Amherst News-Times, 2001-06-27
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E Local girls part of winning team — Page 8 Players audition for new show - iIPs 10 Amherst News-Tim n m o o O (O I I r 00 M M c ai o o ■ < X M c m m M r- co is 3> O -^. 37 si < O-v. ^ mi*® r* co Wednesday, June 27, 2001 Amherst, Ohio CO o o -< I 50 cents Beaver Creek Reservation to prem to The Amherst Beaver Creek Reservation will open officially next month. According Dan Martin, director of the Lorain County Metro Parks, as of June 18, the park was nearly complete. A check list showed that the trails were 95 percent complete, tree planting was 50 percent complete, and die soccer field was the largest project to be completed because of complications that arose during last fall's grass planting. Rocks were found in the playing grounds and the contractor will have to redo the entire field. "Although we are a little behind schedule we hope everyone will join in the opening of the new park,'' Martin said during last week's committee meeting. According to Martin, park officials will also place a barrier between the park ami the police station because residents have been using the area as an unofficial entrance into the park. "I believe we will get 150,000 visitors there per year," Martin told After attending a surprise party held in honor of their retirement, Lawrence Lalonde and Ray Be- ran take a minute to pose behind the awards presented to them by the South Amherst Fire Depart- r firefighters retired after n them stands their Elizabeth Kangas shows off her framed letter from President George W. Bush. Young Republican gets letter from her President by YVONNE GAY New*-Time* reporter Elizabeth Kangas, 10, may look like a typical little girt, but first impressions can be deceiving. As the fifth-grade Shupe Middle School student sat in the living room of her South Lake Street home last week, she smiled while admitting la being a stanch Republican and said she and her family watched the nitrrr* of me presidential nee unfold last ill, end was ifcUgJunl to kern mat final results placed W. Bush in the While House. In met, she was so pleased with the results that she felt compelled to write the 43rd President a letter, thanking him for a job well-done. But Elizabeth's involvement with President Bush didn't end there. To her surprise an envelope from the While House arrived to me Kan- gases' home four weeks later. "I was nervous,'' the 10-year-old said, remembering the day she opened the letter several weeks ago. Inside the large envelope was a signed picture of President Bush and a typed ssassage, which was also signed end written on White House stationary. The , letter thanked Elizabeth for writing, and encouraged her to tap into her own special talents. It reads in pare Thank you for sharing your thoughts with me. "I am pleased to hear from young people like you who am canning) enough to take the time to write. All of us have God-given talents that we can use to make the world a better place. m "Remember that trading is one of urn best ways to expand your views of the world.. J hope that you will CONTWUfO on page 3 council members. "These spaces become family places." According to Martin, $700,000 was donated from the community for construction of the park, and those people who donated monies will be recognized on the day of the opening. Signs will also be posted through out the park regarding the newly passed bicycle helmet ordinance, recommending children wear their safety gear. "It's been a pleasure working with you Dan," mayor John Higgins said during the meeting. Safety and service director Sher- rill McLoda also thanked Martin for a job well done. She also asked residents to donate rocking chairs for use in the main building. Chairs are typically $150, and plaques will be placed on the chairs in honor of their donors. Festivities will begin at 4 p.m. Sunday, July 1. on SA firefighters give up 'family' for retirements Ray Beran and Lawrence "Larry" Lalonde joined the South Amherst Fire Department at the same time 31 years ago. The men live in close proximity of each other, and are even somewhat related as Lalonde's niece is married to Beran's son. And recently, the two firefighters did something else together, they retired. Last Sunday, firefighters, EMTs and family members gathered at the South Amherst station to honor the two retirees by throwing a surprise party. And, after, receiving accolades from Chief Scott Faight, a long line of fellow volunteers in full dress, as well as the EMTs, lined up to shake the hands of the men who have given so much to their community for so many years. "Being a volunteer fireman is not like a job." Raight said. "And it's not a hobby. I is a way to help your fellow man. / nd, after you've been here a whil<, it turns into your family." Neither Lalonde or Beran have been jumping on the firetruck when the siren sounded for a while. Beran has been the radio man for the last two years, only going out when the department was short on help. And Lalonde has been in California visiting his sister. But the two have spent a lot of time fighting fires and reporting to accidents, and between them have many stories to tell. "We've got too many to tell," Beran laughed. "We would be here for a long time." "But I do remember when I was on the church roof with another fellow on New Year's Day and the roof blew up," he continued. "The smoke was a puffin' and a puffin' and the next thing I knew we were blown off." When asked if he and the other firefighter were injured, Lalonde laughed. "Yeah," be laughed, "they landed in the shrubs." Lalonde thinks more about the many different car crashes that the department was called out to. "I remember this one out of Rt 58," he recalled. "There was one just after midnight when some kids were killed, and then the next morning there was another one when a couple of school teachers were killed. The two accidents happened about 100 yards from each other." But, regardless of how horrible some of the memories are, they both agree that they had some good ones and they both agree on one more fact. "We're sure going to miss this place," Beran said sadly as Lalonde shook his head in agreement While the celebration was going on and the food was being dished out, the inevitable happened, a siren went off. Dress jackets were removed, the turnout gear went on, and the trucks drove away, sirens blaring. But, as they will do from now on, Lalonde and Beran stayed behind. man loses identity to credit card scam artist A Cleveland Heights man is suspected of stealing the identity of a local Amherst CEO, and several other high profile professionals. Amherst officials closed die case three weeks ago on a 34-year-old suspect who they believe stole the identities of several Cleveland doctors, lawyers, and one company head from Amherst. The Secret Service, Cleveland Heights Police Department, and the United States Postal Service, along with the Amherst Police Department all took part in die case. There was no paper trail," detective James McCann said. There was a lot of stuff done through the internet He was using a cell phone, so I found his phone records and was able to find him that way." McCann, who spearheaded the investigation, said he could not discuss specifics or the suspect's name because die Cleveland Heights resident has not been formally charged. However, after officials were able to track the man down, he did say that the man confessed to the crimes. According to McCann, police started the investigation after an Amherst businessman filed a complaint on March 30. The man told police that he had received several phone calls from credit card companies concerning purchases that were made in his name. "He, (the suspect) would get credit cards in someone else's name," McCann explained. The suspect had attempted to get checks in the (Amherst) man's name. I worked on this case and nothing else for one month." According to McCann, the suspect targeted high paid professionals because in many cases those professionals are either too busy to notice a change in their credit line, or not paying full attention to every bank statement or credit card bill He also said the suspect was an employee of a prominent Cleveland hospital, and was able to retrieve the Amherst man's credit cards other pieces of credit while he was being treated at the hospital. Further investigations led officials to obtain a search warrant on the suspect's home where they found numerous papers and medical records that linked the 34-year-old man to other identity theft crimes. When McCann and other officials confronted the man at his place of work in Cleveland on May 22, he confessed to the crimes. While searching the man, officials also recovered two stolen credit cards front the suspect According to McCann, the investigation remains open while officials continue to gather other charges against the 34-year-old. Meanwhile he said he will turn information he has gathered surrounding the case over to federal authorities, where the suspect could face possible indictment in federal court CONTINUED on page 2 Community police will put cops back program on beat A new community policing program will put Amherst officers back on the beat According to Lt Dennis Seger of the Amherst Police Department in decades past officers were assigned to cover certain areas of their community known as lieats." By walking moss areas officers became familiar with the people in their assigned section of town, and the resi- feltsafe they wish was keeping But with the passage of police bated to and for me asost part ■p losing BMV nection with their community. However, a similar program jchfdulfd to start this month plans to switch the tocos of polking back to the streets. There are no major problems with crimes here," Soger said about (he Amherst community. However, he arid getting back to basics, and being present before a problem grows out of control can be helpful to the city and iu g&&ft«S Like the old beat menu of yesteryear, dm aew program will place individual officers on assignments to specific areas throughout me city. Those areas win be the CONTINUED on page t Oaganjs) tfljjMT tamtam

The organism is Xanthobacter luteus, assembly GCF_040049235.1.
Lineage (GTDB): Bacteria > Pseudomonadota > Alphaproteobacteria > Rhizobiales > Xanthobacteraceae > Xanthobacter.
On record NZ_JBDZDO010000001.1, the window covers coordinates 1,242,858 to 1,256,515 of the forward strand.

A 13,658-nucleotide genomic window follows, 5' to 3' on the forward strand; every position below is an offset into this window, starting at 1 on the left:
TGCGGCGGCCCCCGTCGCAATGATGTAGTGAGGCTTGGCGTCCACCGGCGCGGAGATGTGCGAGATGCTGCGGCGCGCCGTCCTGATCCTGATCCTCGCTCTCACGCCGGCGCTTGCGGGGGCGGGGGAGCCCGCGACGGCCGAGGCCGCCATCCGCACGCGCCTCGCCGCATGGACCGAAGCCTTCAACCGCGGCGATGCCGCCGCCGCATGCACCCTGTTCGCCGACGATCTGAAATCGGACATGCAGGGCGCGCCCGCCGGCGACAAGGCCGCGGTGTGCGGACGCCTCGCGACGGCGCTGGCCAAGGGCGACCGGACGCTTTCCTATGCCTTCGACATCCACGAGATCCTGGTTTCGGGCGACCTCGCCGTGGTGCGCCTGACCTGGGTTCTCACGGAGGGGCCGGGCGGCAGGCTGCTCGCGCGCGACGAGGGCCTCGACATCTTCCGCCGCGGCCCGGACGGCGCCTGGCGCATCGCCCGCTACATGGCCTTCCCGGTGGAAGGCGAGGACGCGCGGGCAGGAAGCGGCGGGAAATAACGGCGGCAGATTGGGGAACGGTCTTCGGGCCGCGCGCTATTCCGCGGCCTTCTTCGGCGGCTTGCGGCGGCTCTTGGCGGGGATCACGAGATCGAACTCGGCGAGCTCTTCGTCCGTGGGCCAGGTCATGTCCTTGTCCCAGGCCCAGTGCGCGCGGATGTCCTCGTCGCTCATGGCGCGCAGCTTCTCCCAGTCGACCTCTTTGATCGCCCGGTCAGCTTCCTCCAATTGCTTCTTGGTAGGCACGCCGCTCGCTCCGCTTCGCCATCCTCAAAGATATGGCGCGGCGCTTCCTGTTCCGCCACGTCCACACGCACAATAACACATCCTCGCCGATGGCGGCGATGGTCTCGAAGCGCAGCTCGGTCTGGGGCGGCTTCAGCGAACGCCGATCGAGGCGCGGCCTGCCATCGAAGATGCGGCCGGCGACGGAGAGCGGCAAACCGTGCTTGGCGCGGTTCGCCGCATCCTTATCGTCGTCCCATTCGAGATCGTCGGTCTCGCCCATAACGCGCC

|Title||Amherst News-Times, 2001-06-27|
|Date of Original||27-JUN-2001|
|Submitting Institution||Ohio Historical Society|